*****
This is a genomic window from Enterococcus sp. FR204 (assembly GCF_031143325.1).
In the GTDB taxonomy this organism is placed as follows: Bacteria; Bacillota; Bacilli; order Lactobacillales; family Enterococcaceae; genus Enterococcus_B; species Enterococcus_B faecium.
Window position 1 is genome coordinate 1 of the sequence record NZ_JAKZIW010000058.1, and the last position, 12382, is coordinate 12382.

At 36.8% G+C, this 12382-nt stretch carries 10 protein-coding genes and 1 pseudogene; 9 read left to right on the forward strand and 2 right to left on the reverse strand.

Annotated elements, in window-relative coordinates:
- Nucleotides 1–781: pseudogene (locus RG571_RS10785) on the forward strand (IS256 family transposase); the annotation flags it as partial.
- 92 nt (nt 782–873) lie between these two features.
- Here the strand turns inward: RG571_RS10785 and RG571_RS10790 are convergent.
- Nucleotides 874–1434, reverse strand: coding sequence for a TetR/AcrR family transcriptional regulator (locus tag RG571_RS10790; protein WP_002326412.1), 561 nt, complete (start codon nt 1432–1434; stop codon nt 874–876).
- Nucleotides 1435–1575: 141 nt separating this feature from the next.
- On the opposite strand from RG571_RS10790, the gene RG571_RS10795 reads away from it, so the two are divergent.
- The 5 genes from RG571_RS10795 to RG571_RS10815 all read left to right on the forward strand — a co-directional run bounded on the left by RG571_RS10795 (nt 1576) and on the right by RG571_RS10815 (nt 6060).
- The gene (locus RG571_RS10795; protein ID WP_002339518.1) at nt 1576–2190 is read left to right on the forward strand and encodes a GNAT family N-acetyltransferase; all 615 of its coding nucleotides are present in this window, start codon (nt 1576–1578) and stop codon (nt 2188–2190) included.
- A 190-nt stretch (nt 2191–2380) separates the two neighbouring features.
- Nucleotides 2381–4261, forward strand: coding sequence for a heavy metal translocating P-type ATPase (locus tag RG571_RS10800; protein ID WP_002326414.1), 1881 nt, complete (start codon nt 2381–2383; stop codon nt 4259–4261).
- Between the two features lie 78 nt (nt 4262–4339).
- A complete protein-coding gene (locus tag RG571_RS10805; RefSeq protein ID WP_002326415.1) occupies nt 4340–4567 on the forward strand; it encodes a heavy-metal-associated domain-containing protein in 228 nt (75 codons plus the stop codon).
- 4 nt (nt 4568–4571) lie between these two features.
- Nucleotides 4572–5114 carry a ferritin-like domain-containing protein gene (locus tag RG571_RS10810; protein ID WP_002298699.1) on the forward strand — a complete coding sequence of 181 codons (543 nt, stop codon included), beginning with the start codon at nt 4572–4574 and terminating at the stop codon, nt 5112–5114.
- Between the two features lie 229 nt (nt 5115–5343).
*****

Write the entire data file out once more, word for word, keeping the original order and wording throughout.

This is a genomic window from Enterococcus sp. FR204 (assembly GCF_031143325.1).
In the GTDB taxonomy this organism is placed as follows: Bacteria; Bacillota; Bacilli; order Lactobacillales; family Enterococcaceae; genus Enterococcus_B; species Enterococcus_B faecium.
Window position 1 is genome coordinate 1 of the sequence record NZ_JAKZIW010000058.1, and the last position, 12382, is coordinate 12382.

At 36.8% G+C, this 12382-nt stretch carries 10 protein-coding genes and 1 pseudogene; 9 read left to right on the forward strand and 2 right to left on the reverse strand.

Annotated elements, in window-relative coordinates:
- Nucleotides 1–781: pseudogene (locus RG571_RS10785) on the forward strand (IS256 family transposase); the annotation flags it as partial.
- 92 nt (nt 782–873) lie between these two features.
- Here the strand turns inward: RG571_RS10785 and RG571_RS10790 are convergent.
- Nucleotides 874–1434, reverse strand: coding sequence for a TetR/AcrR family transcriptional regulator (locus tag RG571_RS10790; protein WP_002326412.1), 561 nt, complete (start codon nt 1432–1434; stop codon nt 874–876).
- Nucleotides 1435–1575: 141 nt separating this feature from the next.
- On the opposite strand from RG571_RS10790, the gene RG571_RS10795 reads away from it, so the two are divergent.
- The 5 genes from RG571_RS10795 to RG571_RS10815 all read left to right on the forward strand — a co-directional run bounded on the left by RG571_RS10795 (nt 1576) and on the right by RG571_RS10815 (nt 6060).
- The gene (locus RG571_RS10795; protein ID WP_002339518.1) at nt 1576–2190 is read left to right on the forward strand and encodes a GNAT family N-acetyltransferase; all 615 of its coding nucleotides are present in this window, start codon (nt 1576–1578) and stop codon (nt 2188–2190) included.
- A 190-nt stretch (nt 2191–2380) separates the two neighbouring features.
- Nucleotides 2381–4261, forward strand: coding sequence for a heavy metal translocating P-type ATPase (locus tag RG571_RS10800; protein ID WP_002326414.1), 1881 nt, complete (start codon nt 2381–2383; stop codon nt 4259–4261).
- Between the two features lie 78 nt (nt 4262–4339).
- A complete protein-coding gene (locus tag RG571_RS10805; RefSeq protein ID WP_002326415.1) occupies nt 4340–4567 on the forward strand; it encodes a heavy-metal-associated domain-containing protein in 228 nt (75 codons plus the stop codon).
- 4 nt (nt 4568–4571) lie between these two features.
- Nucleotides 4572–5114 carry a ferritin-like domain-containing protein gene (locus tag RG571_RS10810; protein ID WP_002298699.1) on the forward strand — a complete coding sequence of 181 codons (543 nt, stop codon included), beginning with the start codon at nt 4572–4574 and terminating at the stop codon, nt 5112–5114.
- Between the two features lie 229 nt (nt 5115–5343).